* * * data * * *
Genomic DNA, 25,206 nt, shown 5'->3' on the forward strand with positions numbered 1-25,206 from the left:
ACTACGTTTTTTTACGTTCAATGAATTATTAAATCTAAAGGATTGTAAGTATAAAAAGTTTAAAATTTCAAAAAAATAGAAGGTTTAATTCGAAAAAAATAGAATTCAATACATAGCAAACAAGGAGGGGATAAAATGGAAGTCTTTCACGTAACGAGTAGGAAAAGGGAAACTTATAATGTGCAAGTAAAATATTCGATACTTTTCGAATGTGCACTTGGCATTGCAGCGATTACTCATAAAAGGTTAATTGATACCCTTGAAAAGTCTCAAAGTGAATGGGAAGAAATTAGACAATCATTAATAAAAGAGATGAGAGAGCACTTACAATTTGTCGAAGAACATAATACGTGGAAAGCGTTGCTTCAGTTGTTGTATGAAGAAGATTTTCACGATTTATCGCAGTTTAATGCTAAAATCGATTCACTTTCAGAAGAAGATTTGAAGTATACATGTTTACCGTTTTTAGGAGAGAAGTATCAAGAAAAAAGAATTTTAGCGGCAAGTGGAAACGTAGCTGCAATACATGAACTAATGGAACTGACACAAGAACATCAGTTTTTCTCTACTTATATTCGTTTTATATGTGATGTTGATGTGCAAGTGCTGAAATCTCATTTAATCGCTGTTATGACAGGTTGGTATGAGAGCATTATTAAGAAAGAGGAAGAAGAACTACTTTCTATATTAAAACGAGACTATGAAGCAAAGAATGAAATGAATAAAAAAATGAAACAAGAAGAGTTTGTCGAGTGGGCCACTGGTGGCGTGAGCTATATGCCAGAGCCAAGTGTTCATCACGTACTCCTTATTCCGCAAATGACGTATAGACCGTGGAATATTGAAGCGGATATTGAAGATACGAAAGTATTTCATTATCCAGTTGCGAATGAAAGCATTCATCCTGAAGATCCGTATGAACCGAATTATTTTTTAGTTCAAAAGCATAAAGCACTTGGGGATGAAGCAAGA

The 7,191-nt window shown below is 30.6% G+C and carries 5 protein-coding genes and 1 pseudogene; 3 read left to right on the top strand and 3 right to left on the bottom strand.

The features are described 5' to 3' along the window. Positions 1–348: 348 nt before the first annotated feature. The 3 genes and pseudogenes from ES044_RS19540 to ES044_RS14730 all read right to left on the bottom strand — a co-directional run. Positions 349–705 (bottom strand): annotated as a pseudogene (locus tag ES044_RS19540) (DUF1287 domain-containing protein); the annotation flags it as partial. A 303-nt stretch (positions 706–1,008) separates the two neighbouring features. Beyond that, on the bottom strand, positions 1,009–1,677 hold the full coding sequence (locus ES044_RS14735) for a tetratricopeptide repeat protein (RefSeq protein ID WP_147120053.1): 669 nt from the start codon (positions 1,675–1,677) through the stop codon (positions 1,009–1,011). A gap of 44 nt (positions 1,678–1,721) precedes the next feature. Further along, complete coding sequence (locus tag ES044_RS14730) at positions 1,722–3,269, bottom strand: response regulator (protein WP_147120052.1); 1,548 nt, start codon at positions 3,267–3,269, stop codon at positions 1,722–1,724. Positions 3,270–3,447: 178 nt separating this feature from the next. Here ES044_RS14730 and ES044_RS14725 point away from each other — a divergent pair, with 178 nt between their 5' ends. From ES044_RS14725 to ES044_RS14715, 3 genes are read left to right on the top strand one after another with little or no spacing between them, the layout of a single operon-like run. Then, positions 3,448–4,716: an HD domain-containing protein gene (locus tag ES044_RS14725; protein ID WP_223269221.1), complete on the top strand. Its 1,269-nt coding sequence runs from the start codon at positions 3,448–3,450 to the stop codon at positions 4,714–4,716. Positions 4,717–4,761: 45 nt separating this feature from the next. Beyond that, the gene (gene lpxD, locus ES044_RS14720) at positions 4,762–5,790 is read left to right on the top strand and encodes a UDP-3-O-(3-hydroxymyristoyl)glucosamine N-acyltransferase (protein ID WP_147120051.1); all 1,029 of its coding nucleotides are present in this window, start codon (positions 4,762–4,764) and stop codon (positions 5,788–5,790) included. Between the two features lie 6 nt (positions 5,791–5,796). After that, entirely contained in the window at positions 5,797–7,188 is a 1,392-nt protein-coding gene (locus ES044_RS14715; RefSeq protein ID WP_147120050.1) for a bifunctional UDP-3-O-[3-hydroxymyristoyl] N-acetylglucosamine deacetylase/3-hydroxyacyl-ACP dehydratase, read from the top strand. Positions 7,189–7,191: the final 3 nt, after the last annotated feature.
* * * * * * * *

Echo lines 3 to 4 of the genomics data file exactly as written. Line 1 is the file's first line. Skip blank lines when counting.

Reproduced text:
The 7,191-nt window shown below is 30.6% G+C and carries 5 protein-coding genes and 1 pseudogene; 3 read left to right on the top strand and 3 right to left on the bottom strand.

The features are described 5' to 3' along the window. Positions 1–348: 348 nt before the first annotated feature. The 3 genes and pseudogenes from ES044_RS19540 to ES044_RS14730 all read right to left on the bottom strand — a co-directional run. Positions 349–705 (bottom strand): annotated as a pseudogene (locus tag ES044_RS19540) (DUF1287 domain-containing protein); the annotation flags it as partial. A 303-nt stretch (positions 706–1,008) separates the two neighbouring features. Beyond that, on the bottom strand, positions 1,009–1,677 hold the full coding sequence (locus ES044_RS14735) for a tetratricopeptide repeat protein (RefSeq protein ID WP_147120053.1): 669 nt from the start codon (positions 1,675–1,677) through the stop codon (positions 1,009–1,011). A gap of 44 nt (positions 1,678–1,721) precedes the next feature. Further along, complete coding sequence (locus tag ES044_RS14730) at positions 1,722–3,269, bottom strand: response regulator (protein WP_147120052.1); 1,548 nt, start codon at positions 3,267–3,269, stop codon at positions 1,722–1,724. Positions 3,270–3,447: 178 nt separating this feature from the next. Here ES044_RS14730 and ES044_RS14725 point away from each other — a divergent pair, with 178 nt between their 5' ends. From ES044_RS14725 to ES044_RS14715, 3 genes are read left to right on the top strand one after another with little or no spacing between them, the layout of a single operon-like run. Then, positions 3,448–4,716: an HD domain-containing protein gene (locus tag ES044_RS14725; protein ID WP_223269221.1), complete on the top strand. Its 1,269-nt coding sequence runs from the start codon at positions 3,448–3,450 to the stop codon at positions 4,714–4,716. Positions 4,717–4,761: 45 nt separating this feature from the next. Beyond that, the gene (gene lpxD, locus ES044_RS14720) at positions 4,762–5,790 is read left to right on the top strand and encodes a UDP-3-O-(3-hydroxymyristoyl)glucosamine N-acyltransferase (protein ID WP_147120051.1); all 1,029 of its coding nucleotides are present in this window, start codon (positions 4,762–4,764) and stop codon (positions 5,788–5,790) included. Between the two features lie 6 nt (positions 5,791–5,796). After that, entirely contained in the window at positions 5,797–7,188 is a 1,392-nt protein-coding gene (locus ES044_RS14715; RefSeq protein ID WP_147120050.1) for a bifunctional UDP-3-O-[3-hydroxymyristoyl] N-acetylglucosamine deacetylase/3-hydroxyacyl-ACP dehydratase, read from the top strand. Positions 7,189–7,191: the final 3 nt, after the last annotated feature.